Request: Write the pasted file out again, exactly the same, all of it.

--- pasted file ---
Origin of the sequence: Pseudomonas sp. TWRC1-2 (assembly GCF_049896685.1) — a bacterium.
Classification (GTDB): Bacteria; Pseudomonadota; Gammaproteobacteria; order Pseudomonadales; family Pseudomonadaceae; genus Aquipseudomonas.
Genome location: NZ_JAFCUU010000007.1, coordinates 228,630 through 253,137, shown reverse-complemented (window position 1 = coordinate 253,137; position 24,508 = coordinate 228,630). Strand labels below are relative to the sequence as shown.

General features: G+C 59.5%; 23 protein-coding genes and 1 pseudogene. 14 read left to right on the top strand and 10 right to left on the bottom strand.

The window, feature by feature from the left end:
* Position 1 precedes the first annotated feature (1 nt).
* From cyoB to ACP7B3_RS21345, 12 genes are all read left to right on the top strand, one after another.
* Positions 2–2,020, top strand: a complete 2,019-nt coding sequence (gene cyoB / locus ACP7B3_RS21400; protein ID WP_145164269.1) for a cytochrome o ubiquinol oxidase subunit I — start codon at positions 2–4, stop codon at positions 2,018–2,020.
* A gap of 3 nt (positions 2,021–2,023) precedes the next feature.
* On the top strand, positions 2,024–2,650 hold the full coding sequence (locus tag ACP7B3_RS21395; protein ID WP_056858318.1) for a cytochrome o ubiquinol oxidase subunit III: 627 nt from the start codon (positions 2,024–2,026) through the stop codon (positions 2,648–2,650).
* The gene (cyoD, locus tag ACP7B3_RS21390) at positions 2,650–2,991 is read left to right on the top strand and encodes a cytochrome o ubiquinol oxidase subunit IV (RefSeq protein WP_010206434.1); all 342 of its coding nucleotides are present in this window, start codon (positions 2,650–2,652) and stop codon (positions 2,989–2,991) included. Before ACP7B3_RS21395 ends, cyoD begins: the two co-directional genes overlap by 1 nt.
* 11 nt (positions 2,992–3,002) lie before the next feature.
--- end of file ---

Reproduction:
Origin of the sequence: Pseudomonas sp. TWRC1-2 (assembly GCF_049896685.1) — a bacterium.
Classification (GTDB): Bacteria; Pseudomonadota; Gammaproteobacteria; order Pseudomonadales; family Pseudomonadaceae; genus Aquipseudomonas.
Genome location: NZ_JAFCUU010000007.1, coordinates 228,630 through 253,137, shown reverse-complemented (window position 1 = coordinate 253,137; position 24,508 = coordinate 228,630). Strand labels below are relative to the sequence as shown.

General features: G+C 59.5%; 23 protein-coding genes and 1 pseudogene. 14 read left to right on the top strand and 10 right to left on the bottom strand.

The window, feature by feature from the left end:
* Position 1 precedes the first annotated feature (1 nt).
* From cyoB to ACP7B3_RS21345, 12 genes are all read left to right on the top strand, one after another.
* Positions 2–2,020, top strand: a complete 2,019-nt coding sequence (gene cyoB / locus ACP7B3_RS21400; protein ID WP_145164269.1) for a cytochrome o ubiquinol oxidase subunit I — start codon at positions 2–4, stop codon at positions 2,018–2,020.
* A gap of 3 nt (positions 2,021–2,023) precedes the next feature.
* On the top strand, positions 2,024–2,650 hold the full coding sequence (locus tag ACP7B3_RS21395; protein ID WP_056858318.1) for a cytochrome o ubiquinol oxidase subunit III: 627 nt from the start codon (positions 2,024–2,026) through the stop codon (positions 2,648–2,650).
* The gene (cyoD, locus tag ACP7B3_RS21390) at positions 2,650–2,991 is read left to right on the top strand and encodes a cytochrome o ubiquinol oxidase subunit IV (RefSeq protein WP_010206434.1); all 342 of its coding nucleotides are present in this window, start codon (positions 2,650–2,652) and stop codon (positions 2,989–2,991) included. Before ACP7B3_RS21395 ends, cyoD begins: the two co-directional genes overlap by 1 nt.
* 11 nt (positions 2,992–3,002) lie before the next feature.